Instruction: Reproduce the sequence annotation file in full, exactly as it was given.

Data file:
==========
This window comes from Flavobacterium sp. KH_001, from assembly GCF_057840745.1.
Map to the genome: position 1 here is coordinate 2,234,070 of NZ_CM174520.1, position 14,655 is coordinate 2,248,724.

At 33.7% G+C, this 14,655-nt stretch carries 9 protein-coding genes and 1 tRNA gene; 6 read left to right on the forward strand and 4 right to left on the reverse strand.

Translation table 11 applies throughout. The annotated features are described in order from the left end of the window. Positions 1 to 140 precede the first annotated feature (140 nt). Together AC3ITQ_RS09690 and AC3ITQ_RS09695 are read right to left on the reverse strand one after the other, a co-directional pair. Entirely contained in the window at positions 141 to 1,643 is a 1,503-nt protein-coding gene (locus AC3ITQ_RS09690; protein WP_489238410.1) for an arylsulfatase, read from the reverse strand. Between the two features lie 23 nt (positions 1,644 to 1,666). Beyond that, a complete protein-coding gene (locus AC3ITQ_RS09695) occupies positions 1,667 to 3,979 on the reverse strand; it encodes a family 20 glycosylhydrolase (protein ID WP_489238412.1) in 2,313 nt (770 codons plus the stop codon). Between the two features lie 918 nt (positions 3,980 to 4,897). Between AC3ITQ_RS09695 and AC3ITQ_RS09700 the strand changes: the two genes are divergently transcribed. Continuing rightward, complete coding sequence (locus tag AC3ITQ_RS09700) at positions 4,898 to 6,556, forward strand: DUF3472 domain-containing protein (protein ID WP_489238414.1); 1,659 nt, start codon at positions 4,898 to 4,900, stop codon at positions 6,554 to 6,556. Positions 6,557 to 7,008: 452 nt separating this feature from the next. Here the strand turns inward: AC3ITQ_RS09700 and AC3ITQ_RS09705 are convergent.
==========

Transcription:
This window comes from Flavobacterium sp. KH_001, from assembly GCF_057840745.1.
Map to the genome: position 1 here is coordinate 2,234,070 of NZ_CM174520.1, position 14,655 is coordinate 2,248,724.

At 33.7% G+C, this 14,655-nt stretch carries 9 protein-coding genes and 1 tRNA gene; 6 read left to right on the forward strand and 4 right to left on the reverse strand.

Translation table 11 applies throughout. The annotated features are described in order from the left end of the window. Positions 1 to 140 precede the first annotated feature (140 nt). Together AC3ITQ_RS09690 and AC3ITQ_RS09695 are read right to left on the reverse strand one after the other, a co-directional pair. Entirely contained in the window at positions 141 to 1,643 is a 1,503-nt protein-coding gene (locus AC3ITQ_RS09690; protein WP_489238410.1) for an arylsulfatase, read from the reverse strand. Between the two features lie 23 nt (positions 1,644 to 1,666). Beyond that, a complete protein-coding gene (locus AC3ITQ_RS09695) occupies positions 1,667 to 3,979 on the reverse strand; it encodes a family 20 glycosylhydrolase (protein ID WP_489238412.1) in 2,313 nt (770 codons plus the stop codon). Between the two features lie 918 nt (positions 3,980 to 4,897). Between AC3ITQ_RS09695 and AC3ITQ_RS09700 the strand changes: the two genes are divergently transcribed. Continuing rightward, complete coding sequence (locus tag AC3ITQ_RS09700) at positions 4,898 to 6,556, forward strand: DUF3472 domain-containing protein (protein ID WP_489238414.1); 1,659 nt, start codon at positions 4,898 to 4,900, stop codon at positions 6,554 to 6,556. Positions 6,557 to 7,008: 452 nt separating this feature from the next. Here the strand turns inward: AC3ITQ_RS09700 and AC3ITQ_RS09705 are convergent.